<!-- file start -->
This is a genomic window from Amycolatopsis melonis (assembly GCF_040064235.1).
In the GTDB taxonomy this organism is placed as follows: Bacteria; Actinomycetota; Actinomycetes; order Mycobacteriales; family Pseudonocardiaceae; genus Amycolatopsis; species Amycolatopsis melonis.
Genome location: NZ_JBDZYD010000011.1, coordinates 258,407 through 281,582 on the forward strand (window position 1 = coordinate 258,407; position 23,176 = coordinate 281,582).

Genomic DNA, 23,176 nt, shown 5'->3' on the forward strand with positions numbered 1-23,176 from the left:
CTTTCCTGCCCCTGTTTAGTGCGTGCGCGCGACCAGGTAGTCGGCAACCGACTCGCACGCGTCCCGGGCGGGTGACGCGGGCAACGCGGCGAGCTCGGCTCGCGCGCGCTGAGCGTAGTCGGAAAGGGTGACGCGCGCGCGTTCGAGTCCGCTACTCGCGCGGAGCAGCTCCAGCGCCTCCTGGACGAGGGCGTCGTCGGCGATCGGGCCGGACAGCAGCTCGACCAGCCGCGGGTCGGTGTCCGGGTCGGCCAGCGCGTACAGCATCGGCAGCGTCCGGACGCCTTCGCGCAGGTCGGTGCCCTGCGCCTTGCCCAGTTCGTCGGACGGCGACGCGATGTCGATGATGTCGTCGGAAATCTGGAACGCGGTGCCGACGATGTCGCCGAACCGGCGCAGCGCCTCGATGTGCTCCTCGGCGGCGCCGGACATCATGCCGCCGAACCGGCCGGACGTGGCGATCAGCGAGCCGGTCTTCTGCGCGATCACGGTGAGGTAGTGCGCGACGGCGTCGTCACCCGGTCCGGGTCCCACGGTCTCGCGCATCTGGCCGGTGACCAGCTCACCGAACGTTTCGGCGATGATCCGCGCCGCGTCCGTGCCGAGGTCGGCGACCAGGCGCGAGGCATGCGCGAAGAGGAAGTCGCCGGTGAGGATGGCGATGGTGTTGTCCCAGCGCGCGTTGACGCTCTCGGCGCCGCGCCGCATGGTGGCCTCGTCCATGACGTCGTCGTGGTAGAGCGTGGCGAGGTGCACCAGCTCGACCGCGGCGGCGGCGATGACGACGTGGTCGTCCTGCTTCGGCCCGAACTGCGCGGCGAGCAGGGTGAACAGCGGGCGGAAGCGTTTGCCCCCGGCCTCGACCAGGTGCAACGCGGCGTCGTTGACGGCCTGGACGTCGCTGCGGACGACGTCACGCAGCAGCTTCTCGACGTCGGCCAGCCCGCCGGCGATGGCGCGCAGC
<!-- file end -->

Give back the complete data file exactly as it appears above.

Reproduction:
This is a genomic window from Amycolatopsis melonis (assembly GCF_040064235.1).
In the GTDB taxonomy this organism is placed as follows: Bacteria; Actinomycetota; Actinomycetes; order Mycobacteriales; family Pseudonocardiaceae; genus Amycolatopsis; species Amycolatopsis melonis.
Genome location: NZ_JBDZYD010000011.1, coordinates 258,407 through 281,582 on the forward strand (window position 1 = coordinate 258,407; position 23,176 = coordinate 281,582).

Genomic DNA, 23,176 nt, shown 5'->3' on the forward strand with positions numbered 1-23,176 from the left:
CTTTCCTGCCCCTGTTTAGTGCGTGCGCGCGACCAGGTAGTCGGCAACCGACTCGCACGCGTCCCGGGCGGGTGACGCGGGCAACGCGGCGAGCTCGGCTCGCGCGCGCTGAGCGTAGTCGGAAAGGGTGACGCGCGCGCGTTCGAGTCCGCTACTCGCGCGGAGCAGCTCCAGCGCCTCCTGGACGAGGGCGTCGTCGGCGATCGGGCCGGACAGCAGCTCGACCAGCCGCGGGTCGGTGTCCGGGTCGGCCAGCGCGTACAGCATCGGCAGCGTCCGGACGCCTTCGCGCAGGTCGGTGCCCTGCGCCTTGCCCAGTTCGTCGGACGGCGACGCGATGTCGATGATGTCGTCGGAAATCTGGAACGCGGTGCCGACGATGTCGCCGAACCGGCGCAGCGCCTCGATGTGCTCCTCGGCGGCGCCGGACATCATGCCGCCGAACCGGCCGGACGTGGCGATCAGCGAGCCGGTCTTCTGCGCGATCACGGTGAGGTAGTGCGCGACGGCGTCGTCACCCGGTCCGGGTCCCACGGTCTCGCGCATCTGGCCGGTGACCAGCTCACCGAACGTTTCGGCGATGATCCGCGCCGCGTCCGTGCCGAGGTCGGCGACCAGGCGCGAGGCATGCGCGAAGAGGAAGTCGCCGGTGAGGATGGCGATGGTGTTGTCCCAGCGCGCGTTGACGCTCTCGGCGCCGCGCCGCATGGTGGCCTCGTCCATGACGTCGTCGTGGTAGAGCGTGGCGAGGTGCACCAGCTCGACCGCGGCGGCGGCGATGACGACGTGGTCGTCCTGCTTCGGCCCGAACTGCGCGGCGAGCAGGGTGAACAGCGGGCGGAAGCGTTTGCCCCCGGCCTCGACCAGGTGCAACGCGGCGTCGTTGACGGCCTGGACGTCGCTGCGGACGACGTCACGCAGCAGCTTCTCGACGTCGGCCAGCCCGCCGGCGATGGCGCGCAGC